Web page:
It's that time of year – hurricane season. ICE urges citizens on the Eastern seaboard to stay safe as Hurricane Irene approaches. FEMA, our sister agency here at the Department of Homeland Security, has several online resources to help you prepare for weather emergencies. I encourage you to visit Ready.gov, FEMA's blog and FEMA's Facebook page for up-to-date information. Or follow FEMA on Twitter @FEMA or @ReadydotGov for the latest Hurricane Irene details.
Most of all, stay safe. Make sure you have necessities to weather the storm and follow directions provided by your local officials.
Today, the Intellectual Property Rights (IPR) Center launched its own website, www.IPRcenter.gov, to help educate the public about why it's important to preserve intellectual property.
Protecting IPR is a topic U.S. Immigration and Customs Enforcement (ICE) takes very seriously. Our agents investigate companies and individuals that sell counterfeit drugs, copyrighted movies and music, and fake goods. The theft of intellectual property can have serious implications that can range from sickness and death to job losses and lost tax revenue.
The National IPR Coordination Center, hosted by ICE, brings together the expertise of 17 federal agencies, as well as agencies from Mexico and Canada to fight intellectual property theft. On the center's new website, www.IPRcenter.gov, individuals can report instances of intellectual property theft, keep abreast of the latest news, peruse reports and view videos.
Stop by and take a look, www.IPRcenter.gov.
Last week, Secretary Napolitano released a Department of Homeland Security (DHS) report highlighting the significant progress that DHS has made in fulfilling specific recommendations by the 9/11 Commission.
This year marks the 10-year anniversary of the most horrific terrorist attack in U.S. history – 9/11. While the memories of that day are still sobering, I'm proud to say that U.S. Immigration and Customs Enforcement (ICE) has played an integral role in making the world a safer place by bolstering the security of our borders and maintaining the integrity of our identification documents.
Here are a few ICE initiatives that are helping to improve secure identification:
These examples just touch the surface on how ICE has effectively responded to recommendations put forth in the 9/11 Commission Report. While threats continually evolve, we must continue to do our part to ensure a stronger, more secure nation.
Last week, U.S. Immigration and Customs Enforcement (ICE) unveiled its Illicit Pathways Attack Strategy (IPAS), which was designed to support the President's initiative targeting transnational organized crime.
The strategy will help ICE:
The IPAS will be rolled out in several phases. The first phase will focus on combatting human smuggling and trafficking. Subsequent phases will focus on weapons trafficking, intellectual property theft, cybercrime, money laundering and counter-proliferation.
U.S. Immigration and Customs Enforcement (ICE) takes the removal of human rights violators and war criminals very seriously. We will not allow our country to serve as a safe haven for these individuals.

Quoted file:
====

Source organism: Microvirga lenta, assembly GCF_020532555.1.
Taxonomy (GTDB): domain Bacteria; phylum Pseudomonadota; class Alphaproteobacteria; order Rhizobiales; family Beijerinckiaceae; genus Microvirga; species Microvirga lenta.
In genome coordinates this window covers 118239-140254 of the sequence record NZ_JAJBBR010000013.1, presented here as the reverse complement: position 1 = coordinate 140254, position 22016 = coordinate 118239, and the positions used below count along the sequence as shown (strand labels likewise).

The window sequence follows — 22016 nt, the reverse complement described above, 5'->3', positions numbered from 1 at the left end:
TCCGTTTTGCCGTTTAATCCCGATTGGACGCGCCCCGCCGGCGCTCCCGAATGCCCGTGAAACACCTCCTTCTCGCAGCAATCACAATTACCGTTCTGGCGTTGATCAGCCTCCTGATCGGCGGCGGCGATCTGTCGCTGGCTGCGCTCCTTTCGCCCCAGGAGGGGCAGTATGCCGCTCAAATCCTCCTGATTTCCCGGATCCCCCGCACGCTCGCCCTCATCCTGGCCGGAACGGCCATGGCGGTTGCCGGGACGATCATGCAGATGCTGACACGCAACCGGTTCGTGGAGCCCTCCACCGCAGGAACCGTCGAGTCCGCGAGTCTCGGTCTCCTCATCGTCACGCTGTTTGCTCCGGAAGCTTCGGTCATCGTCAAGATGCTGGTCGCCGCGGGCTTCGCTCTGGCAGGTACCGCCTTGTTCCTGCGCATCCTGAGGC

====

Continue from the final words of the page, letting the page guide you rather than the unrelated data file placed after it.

Just this week, ICE Enforcement and Removal Operations (ERO) officers deported a former member of the Guatemalan army who allegedly participated in a massacre that claimed the lives of at least 162 people. Some victims were bludgeoned with sledgehammers and their bodies thrown into the village's well. Others were shot or strangled, and many women were raped.
ICE's Human Rights Violators and War Crimes Center played an integral role in removing this individual from the United States. This ICE center was established in 2009 and leverages the expertise of special agents, lawyers, intelligence specialists and analysts. If you have information about foreign nationals suspected of engaging in human rights abuses or war crimes, call the ICE Tip Line at 866-DHS-2-ICE. Callers may report tips anonymously.
This morning I joined District of Columbia Metropolitan Police Chief Cathy Lanier and John Walsh, host of "America's Most Wanted," at a press conference to announce developments in the cold case investigation into the death of Immigration and Naturalization Service (INS) attorney Joyce Chiang. Joyce disappeared from Dupont Circle in 1999 and her body was later found in the Potomac River. This morning, Chief Lanier announced that upon further investigation detectives had officially ruled Joyce's death as a homicide.
Joyce was deeply loved at our legacy agency INS, and her unsolved death has haunted us these 12 years. Today's announcement puts to rest any questions surrounding her tragic death. I commend the work of Chief Lanier and the Metropolitan Police Department in bringing this case to a close. I know I speak for all of us at ICE when I say we deeply appreciate their tireless efforts to resolve this matter.
U.S. Immigration and Customs Enforcement (ICE) launched its Online Detainee Locator System (ODLS) less than a year ago. In that time, users have made more than 1.5 million queries to locate individuals in ICE custody.
It's easy to use. Simply visit ODLS on ICE.gov. There are two search options. You can either enter the detainee's alien number and his/her country of birth or the detainee's biographical information (first name, last name, country of birth and date of birth). You'll be directed to a new page that highlights where the individual is being detained. If you are unable to locate a detainee, please contact your local field office for assistance.